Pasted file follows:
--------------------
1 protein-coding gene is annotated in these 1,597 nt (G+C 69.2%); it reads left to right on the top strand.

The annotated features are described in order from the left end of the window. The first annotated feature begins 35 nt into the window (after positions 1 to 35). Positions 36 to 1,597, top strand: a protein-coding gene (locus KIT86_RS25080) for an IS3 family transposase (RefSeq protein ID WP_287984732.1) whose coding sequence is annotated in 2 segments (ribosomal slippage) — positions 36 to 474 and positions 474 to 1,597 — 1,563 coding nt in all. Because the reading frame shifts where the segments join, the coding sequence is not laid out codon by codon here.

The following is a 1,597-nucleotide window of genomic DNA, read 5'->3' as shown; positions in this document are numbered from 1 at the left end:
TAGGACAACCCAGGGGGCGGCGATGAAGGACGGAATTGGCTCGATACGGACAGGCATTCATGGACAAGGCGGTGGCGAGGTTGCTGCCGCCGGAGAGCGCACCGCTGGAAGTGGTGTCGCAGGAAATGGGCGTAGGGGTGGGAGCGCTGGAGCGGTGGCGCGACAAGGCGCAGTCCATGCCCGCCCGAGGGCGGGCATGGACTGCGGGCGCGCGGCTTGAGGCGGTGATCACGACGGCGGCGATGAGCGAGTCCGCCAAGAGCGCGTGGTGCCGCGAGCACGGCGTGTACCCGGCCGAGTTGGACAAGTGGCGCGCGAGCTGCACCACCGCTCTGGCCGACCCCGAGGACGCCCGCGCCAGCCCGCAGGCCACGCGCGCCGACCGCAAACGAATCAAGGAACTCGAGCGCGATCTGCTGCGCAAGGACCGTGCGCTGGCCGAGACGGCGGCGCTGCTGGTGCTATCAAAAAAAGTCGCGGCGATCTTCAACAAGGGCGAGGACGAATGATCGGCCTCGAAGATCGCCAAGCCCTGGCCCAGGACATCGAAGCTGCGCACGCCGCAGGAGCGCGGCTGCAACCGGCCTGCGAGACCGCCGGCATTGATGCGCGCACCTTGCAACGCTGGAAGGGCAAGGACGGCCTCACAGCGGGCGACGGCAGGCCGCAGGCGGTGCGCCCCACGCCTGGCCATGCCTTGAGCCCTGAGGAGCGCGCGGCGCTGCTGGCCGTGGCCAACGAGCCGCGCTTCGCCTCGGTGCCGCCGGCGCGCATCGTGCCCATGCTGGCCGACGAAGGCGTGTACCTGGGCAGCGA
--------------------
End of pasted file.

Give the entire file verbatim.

1 protein-coding gene is annotated in these 1,597 nt (G+C 69.2%); it reads left to right on the top strand.

The annotated features are described in order from the left end of the window. The first annotated feature begins 35 nt into the window (after positions 1 to 35). Positions 36 to 1,597, top strand: a protein-coding gene (locus KIT86_RS25080) for an IS3 family transposase (RefSeq protein ID WP_287984732.1) whose coding sequence is annotated in 2 segments (ribosomal slippage) — positions 36 to 474 and positions 474 to 1,597 — 1,563 coding nt in all. Because the reading frame shifts where the segments join, the coding sequence is not laid out codon by codon here.

The following is a 1,597-nucleotide window of genomic DNA, read 5'->3' as shown; positions in this document are numbered from 1 at the left end:
TAGGACAACCCAGGGGGCGGCGATGAAGGACGGAATTGGCTCGATACGGACAGGCATTCATGGACAAGGCGGTGGCGAGGTTGCTGCCGCCGGAGAGCGCACCGCTGGAAGTGGTGTCGCAGGAAATGGGCGTAGGGGTGGGAGCGCTGGAGCGGTGGCGCGACAAGGCGCAGTCCATGCCCGCCCGAGGGCGGGCATGGACTGCGGGCGCGCGGCTTGAGGCGGTGATCACGACGGCGGCGATGAGCGAGTCCGCCAAGAGCGCGTGGTGCCGCGAGCACGGCGTGTACCCGGCCGAGTTGGACAAGTGGCGCGCGAGCTGCACCACCGCTCTGGCCGACCCCGAGGACGCCCGCGCCAGCCCGCAGGCCACGCGCGCCGACCGCAAACGAATCAAGGAACTCGAGCGCGATCTGCTGCGCAAGGACCGTGCGCTGGCCGAGACGGCGGCGCTGCTGGTGCTATCAAAAAAAGTCGCGGCGATCTTCAACAAGGGCGAGGACGAATGATCGGCCTCGAAGATCGCCAAGCCCTGGCCCAGGACATCGAAGCTGCGCACGCCGCAGGAGCGCGGCTGCAACCGGCCTGCGAGACCGCCGGCATTGATGCGCGCACCTTGCAACGCTGGAAGGGCAAGGACGGCCTCACAGCGGGCGACGGCAGGCCGCAGGCGGTGCGCCCCACGCCTGGCCATGCCTTGAGCCCTGAGGAGCGCGCGGCGCTGCTGGCCGTGGCCAACGAGCCGCGCTTCGCCTCGGTGCCGCCGGCGCGCATCGTGCCCATGCTGGCCGACGAAGGCGTGTACCTGGGCAGCGA